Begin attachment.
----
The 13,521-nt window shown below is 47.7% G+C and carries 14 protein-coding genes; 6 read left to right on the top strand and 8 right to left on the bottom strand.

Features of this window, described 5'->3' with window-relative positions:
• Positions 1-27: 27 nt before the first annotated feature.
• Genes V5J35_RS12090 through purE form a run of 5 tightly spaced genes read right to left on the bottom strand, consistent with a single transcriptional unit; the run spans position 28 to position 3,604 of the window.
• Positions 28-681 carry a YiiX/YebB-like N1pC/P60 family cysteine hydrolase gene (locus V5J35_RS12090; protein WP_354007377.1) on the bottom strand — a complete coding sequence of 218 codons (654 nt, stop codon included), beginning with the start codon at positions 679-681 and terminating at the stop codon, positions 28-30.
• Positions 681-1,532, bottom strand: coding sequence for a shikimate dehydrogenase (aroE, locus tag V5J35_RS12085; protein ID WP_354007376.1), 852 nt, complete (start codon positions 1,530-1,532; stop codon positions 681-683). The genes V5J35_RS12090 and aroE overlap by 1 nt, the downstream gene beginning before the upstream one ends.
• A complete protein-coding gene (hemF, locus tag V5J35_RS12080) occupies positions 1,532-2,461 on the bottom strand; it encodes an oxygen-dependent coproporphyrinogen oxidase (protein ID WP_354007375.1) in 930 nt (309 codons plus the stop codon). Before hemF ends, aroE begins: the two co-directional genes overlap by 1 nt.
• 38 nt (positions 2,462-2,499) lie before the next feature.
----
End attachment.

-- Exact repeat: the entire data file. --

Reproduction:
The 13,521-nt window shown below is 47.7% G+C and carries 14 protein-coding genes; 6 read left to right on the top strand and 8 right to left on the bottom strand.

Features of this window, described 5'->3' with window-relative positions:
• Positions 1-27: 27 nt before the first annotated feature.
• Genes V5J35_RS12090 through purE form a run of 5 tightly spaced genes read right to left on the bottom strand, consistent with a single transcriptional unit; the run spans position 28 to position 3,604 of the window.
• Positions 28-681 carry a YiiX/YebB-like N1pC/P60 family cysteine hydrolase gene (locus V5J35_RS12090; protein WP_354007377.1) on the bottom strand — a complete coding sequence of 218 codons (654 nt, stop codon included), beginning with the start codon at positions 679-681 and terminating at the stop codon, positions 28-30.
• Positions 681-1,532, bottom strand: coding sequence for a shikimate dehydrogenase (aroE, locus tag V5J35_RS12085; protein ID WP_354007376.1), 852 nt, complete (start codon positions 1,530-1,532; stop codon positions 681-683). The genes V5J35_RS12090 and aroE overlap by 1 nt, the downstream gene beginning before the upstream one ends.
• A complete protein-coding gene (hemF, locus tag V5J35_RS12080) occupies positions 1,532-2,461 on the bottom strand; it encodes an oxygen-dependent coproporphyrinogen oxidase (protein ID WP_354007375.1) in 930 nt (309 codons plus the stop codon). Before hemF ends, aroE begins: the two co-directional genes overlap by 1 nt.
• 38 nt (positions 2,462-2,499) lie before the next feature.